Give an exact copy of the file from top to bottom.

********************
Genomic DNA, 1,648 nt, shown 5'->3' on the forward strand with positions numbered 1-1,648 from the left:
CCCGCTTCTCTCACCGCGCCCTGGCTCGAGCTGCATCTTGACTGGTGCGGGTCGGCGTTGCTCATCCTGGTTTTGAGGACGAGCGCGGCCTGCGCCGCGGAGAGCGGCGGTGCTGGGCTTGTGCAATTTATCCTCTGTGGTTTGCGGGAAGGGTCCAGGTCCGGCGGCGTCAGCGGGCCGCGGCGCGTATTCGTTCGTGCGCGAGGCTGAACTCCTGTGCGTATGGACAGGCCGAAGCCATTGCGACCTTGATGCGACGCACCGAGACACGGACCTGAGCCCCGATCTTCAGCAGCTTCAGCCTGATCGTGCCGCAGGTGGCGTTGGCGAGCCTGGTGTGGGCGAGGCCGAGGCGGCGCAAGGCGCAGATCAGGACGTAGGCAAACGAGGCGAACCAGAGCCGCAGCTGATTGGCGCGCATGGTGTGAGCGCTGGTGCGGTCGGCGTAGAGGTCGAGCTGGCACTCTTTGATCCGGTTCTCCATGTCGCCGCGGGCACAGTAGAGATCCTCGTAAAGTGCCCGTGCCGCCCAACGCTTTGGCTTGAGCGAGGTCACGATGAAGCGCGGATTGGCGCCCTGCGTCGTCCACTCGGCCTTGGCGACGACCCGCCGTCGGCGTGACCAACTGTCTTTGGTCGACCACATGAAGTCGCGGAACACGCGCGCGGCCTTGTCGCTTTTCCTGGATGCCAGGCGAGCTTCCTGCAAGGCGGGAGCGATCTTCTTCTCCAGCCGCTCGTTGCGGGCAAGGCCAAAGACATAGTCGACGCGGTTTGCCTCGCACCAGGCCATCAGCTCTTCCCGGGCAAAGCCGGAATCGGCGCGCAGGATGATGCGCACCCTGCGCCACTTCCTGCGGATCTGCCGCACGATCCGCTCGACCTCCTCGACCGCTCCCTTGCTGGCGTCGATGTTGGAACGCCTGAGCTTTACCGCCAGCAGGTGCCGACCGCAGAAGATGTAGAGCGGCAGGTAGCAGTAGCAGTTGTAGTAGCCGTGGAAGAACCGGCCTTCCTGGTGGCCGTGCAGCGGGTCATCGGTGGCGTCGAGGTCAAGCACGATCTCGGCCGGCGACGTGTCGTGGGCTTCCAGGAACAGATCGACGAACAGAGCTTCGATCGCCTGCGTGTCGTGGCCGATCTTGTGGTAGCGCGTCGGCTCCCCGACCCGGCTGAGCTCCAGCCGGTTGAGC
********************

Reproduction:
Genomic DNA, 1,648 nt, shown 5'->3' on the forward strand with positions numbered 1-1,648 from the left:
CCCGCTTCTCTCACCGCGCCCTGGCTCGAGCTGCATCTTGACTGGTGCGGGTCGGCGTTGCTCATCCTGGTTTTGAGGACGAGCGCGGCCTGCGCCGCGGAGAGCGGCGGTGCTGGGCTTGTGCAATTTATCCTCTGTGGTTTGCGGGAAGGGTCCAGGTCCGGCGGCGTCAGCGGGCCGCGGCGCGTATTCGTTCGTGCGCGAGGCTGAACTCCTGTGCGTATGGACAGGCCGAAGCCATTGCGACCTTGATGCGACGCACCGAGACACGGACCTGAGCCCCGATCTTCAGCAGCTTCAGCCTGATCGTGCCGCAGGTGGCGTTGGCGAGCCTGGTGTGGGCGAGGCCGAGGCGGCGCAAGGCGCAGATCAGGACGTAGGCAAACGAGGCGAACCAGAGCCGCAGCTGATTGGCGCGCATGGTGTGAGCGCTGGTGCGGTCGGCGTAGAGGTCGAGCTGGCACTCTTTGATCCGGTTCTCCATGTCGCCGCGGGCACAGTAGAGATCCTCGTAAAGTGCCCGTGCCGCCCAACGCTTTGGCTTGAGCGAGGTCACGATGAAGCGCGGATTGGCGCCCTGCGTCGTCCACTCGGCCTTGGCGACGACCCGCCGTCGGCGTGACCAACTGTCTTTGGTCGACCACATGAAGTCGCGGAACACGCGCGCGGCCTTGTCGCTTTTCCTGGATGCCAGGCGAGCTTCCTGCAAGGCGGGAGCGATCTTCTTCTCCAGCCGCTCGTTGCGGGCAAGGCCAAAGACATAGTCGACGCGGTTTGCCTCGCACCAGGCCATCAGCTCTTCCCGGGCAAAGCCGGAATCGGCGCGCAGGATGATGCGCACCCTGCGCCACTTCCTGCGGATCTGCCGCACGATCCGCTCGACCTCCTCGACCGCTCCCTTGCTGGCGTCGATGTTGGAACGCCTGAGCTTTACCGCCAGCAGGTGCCGACCGCAGAAGATGTAGAGCGGCAGGTAGCAGTAGCAGTTGTAGTAGCCGTGGAAGAACCGGCCTTCCTGGTGGCCGTGCAGCGGGTCATCGGTGGCGTCGAGGTCAAGCACGATCTCGGCCGGCGACGTGTCGTGGGCTTCCAGGAACAGATCGACGAACAGAGCTTCGATCGCCTGCGTGTCGTGGCCGATCTTGTGGTAGCGCGTCGGCTCCCCGACCCGGCTGAGCTCCAGCCGGTTGAGC